Referring once again to FIG. 1, the prior art construction there illustrated can be seen to include a calibration and identification means 25 and a read-out unit 27 comprising bias supply 14, electrometer 16, controller 18, display 20 and the calibrated identification means 22.
Turning to FIG. 2, it is to be noted that a current to frequency converter 28 and a counter 30 are interposed between the chamber 12 and controller 18. The current to frequency converter 28 functions to produce pluses at a rate proportional to the input current with each pulse corresponding to a known amount of charge.
Accordingly, the number of pulses corresponds to the total charge from the ion chamber, and the frequency of the pulses corresponds to the current from the ion chamber. With this construction, counter 30 functions to count the pulses from current to frequency converter 28 when the controller signals enable that counting via connection 31, The controller can read the counter at any time via connection 33. It is to be understood that the current to frequency converter 28 and the counter 30 could be replaced by a capacitive-feedback electrometer of a character well-known in the art.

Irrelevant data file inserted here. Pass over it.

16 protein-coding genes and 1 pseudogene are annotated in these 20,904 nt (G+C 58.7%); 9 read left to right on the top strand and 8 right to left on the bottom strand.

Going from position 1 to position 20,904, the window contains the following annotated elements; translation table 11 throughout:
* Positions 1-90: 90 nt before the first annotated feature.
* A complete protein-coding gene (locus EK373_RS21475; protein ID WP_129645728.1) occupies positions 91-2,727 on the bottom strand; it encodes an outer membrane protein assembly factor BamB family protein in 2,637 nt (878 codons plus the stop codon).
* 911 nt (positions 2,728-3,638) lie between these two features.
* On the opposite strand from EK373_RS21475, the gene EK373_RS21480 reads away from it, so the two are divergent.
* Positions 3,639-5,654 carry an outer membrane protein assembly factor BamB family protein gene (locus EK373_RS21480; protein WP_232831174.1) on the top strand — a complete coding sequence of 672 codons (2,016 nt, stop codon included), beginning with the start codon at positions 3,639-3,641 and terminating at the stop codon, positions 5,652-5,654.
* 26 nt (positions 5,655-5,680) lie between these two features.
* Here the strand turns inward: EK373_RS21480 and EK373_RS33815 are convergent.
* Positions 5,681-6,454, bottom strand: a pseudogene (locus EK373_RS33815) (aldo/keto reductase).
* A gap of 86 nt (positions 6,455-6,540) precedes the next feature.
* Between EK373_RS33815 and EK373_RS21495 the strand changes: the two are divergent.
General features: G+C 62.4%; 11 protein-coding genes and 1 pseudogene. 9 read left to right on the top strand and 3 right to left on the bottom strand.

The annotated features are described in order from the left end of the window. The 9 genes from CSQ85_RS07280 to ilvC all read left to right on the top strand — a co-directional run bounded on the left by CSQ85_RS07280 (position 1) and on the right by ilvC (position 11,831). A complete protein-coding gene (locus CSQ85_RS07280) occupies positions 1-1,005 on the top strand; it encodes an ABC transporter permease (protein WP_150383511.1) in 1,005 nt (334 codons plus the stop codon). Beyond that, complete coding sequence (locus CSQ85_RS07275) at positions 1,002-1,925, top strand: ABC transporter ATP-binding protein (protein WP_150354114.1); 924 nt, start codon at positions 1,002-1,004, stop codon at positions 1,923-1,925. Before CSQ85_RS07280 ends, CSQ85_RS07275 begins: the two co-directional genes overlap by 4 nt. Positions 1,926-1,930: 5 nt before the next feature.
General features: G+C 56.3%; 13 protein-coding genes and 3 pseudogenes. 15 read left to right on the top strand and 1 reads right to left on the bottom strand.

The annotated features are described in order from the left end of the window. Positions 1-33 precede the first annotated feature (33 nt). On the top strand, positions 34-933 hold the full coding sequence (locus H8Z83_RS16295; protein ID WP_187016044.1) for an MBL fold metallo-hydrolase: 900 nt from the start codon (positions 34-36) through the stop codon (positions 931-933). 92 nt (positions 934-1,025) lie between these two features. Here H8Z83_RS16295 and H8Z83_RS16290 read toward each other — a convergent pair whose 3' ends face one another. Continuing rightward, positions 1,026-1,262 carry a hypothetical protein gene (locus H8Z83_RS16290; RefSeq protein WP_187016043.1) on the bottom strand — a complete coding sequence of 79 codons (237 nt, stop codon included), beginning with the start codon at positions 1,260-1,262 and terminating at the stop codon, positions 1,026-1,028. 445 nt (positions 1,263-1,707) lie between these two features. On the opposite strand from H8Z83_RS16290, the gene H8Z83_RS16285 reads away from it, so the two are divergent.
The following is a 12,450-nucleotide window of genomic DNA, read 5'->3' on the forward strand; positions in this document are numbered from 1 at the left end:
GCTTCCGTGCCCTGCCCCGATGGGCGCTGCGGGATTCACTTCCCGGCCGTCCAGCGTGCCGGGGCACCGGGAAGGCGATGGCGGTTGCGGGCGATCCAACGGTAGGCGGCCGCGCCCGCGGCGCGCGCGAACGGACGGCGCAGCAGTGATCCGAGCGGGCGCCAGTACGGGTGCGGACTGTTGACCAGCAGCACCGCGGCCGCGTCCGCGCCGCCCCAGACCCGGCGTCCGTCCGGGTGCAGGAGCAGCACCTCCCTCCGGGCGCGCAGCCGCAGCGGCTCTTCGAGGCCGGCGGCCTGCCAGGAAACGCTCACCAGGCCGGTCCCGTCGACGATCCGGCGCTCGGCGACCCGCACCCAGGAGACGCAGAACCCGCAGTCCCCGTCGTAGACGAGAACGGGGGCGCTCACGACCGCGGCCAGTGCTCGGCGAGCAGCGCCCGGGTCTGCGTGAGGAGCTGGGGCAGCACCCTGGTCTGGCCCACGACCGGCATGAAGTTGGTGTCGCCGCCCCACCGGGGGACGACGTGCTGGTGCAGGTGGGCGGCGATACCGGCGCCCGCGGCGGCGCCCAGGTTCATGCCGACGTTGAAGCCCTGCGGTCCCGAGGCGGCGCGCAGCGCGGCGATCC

In the operation of the apparatus of the invention, the controller provides the control signals and performs an algorithm that relates the measured charge to a chamber type. It uses the measured charge to select a table entry that includes the sensitivity of the ion chamber as well as other information about the chamber such as a descriptive name and information about performance characteristics. The controller function is preferably implemented using a microprocessor in a manner well known by those skilled in the art. In this regard, it is to be noted that the controller could be a dedicated logic system or could be implemented as software in a general purpose computer.